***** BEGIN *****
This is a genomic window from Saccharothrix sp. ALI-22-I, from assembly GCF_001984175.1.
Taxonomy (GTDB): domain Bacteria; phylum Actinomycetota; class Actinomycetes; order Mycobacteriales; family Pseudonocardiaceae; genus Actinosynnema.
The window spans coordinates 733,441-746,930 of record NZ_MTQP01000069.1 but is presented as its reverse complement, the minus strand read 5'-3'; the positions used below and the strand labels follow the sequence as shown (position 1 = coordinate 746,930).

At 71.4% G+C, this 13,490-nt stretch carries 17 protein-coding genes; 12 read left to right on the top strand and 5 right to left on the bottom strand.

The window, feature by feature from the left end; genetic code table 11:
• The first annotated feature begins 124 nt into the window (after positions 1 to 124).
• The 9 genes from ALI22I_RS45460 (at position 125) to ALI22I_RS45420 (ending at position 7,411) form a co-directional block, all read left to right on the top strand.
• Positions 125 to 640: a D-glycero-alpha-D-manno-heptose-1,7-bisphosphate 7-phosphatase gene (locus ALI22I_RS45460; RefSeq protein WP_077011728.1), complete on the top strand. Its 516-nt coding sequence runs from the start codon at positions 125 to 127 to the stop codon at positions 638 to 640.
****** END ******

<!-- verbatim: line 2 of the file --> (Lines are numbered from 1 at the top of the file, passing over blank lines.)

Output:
Taxonomy (GTDB): domain Bacteria; phylum Actinomycetota; class Actinomycetes; order Mycobacteriales; family Pseudonocardiaceae; genus Actinosynnema.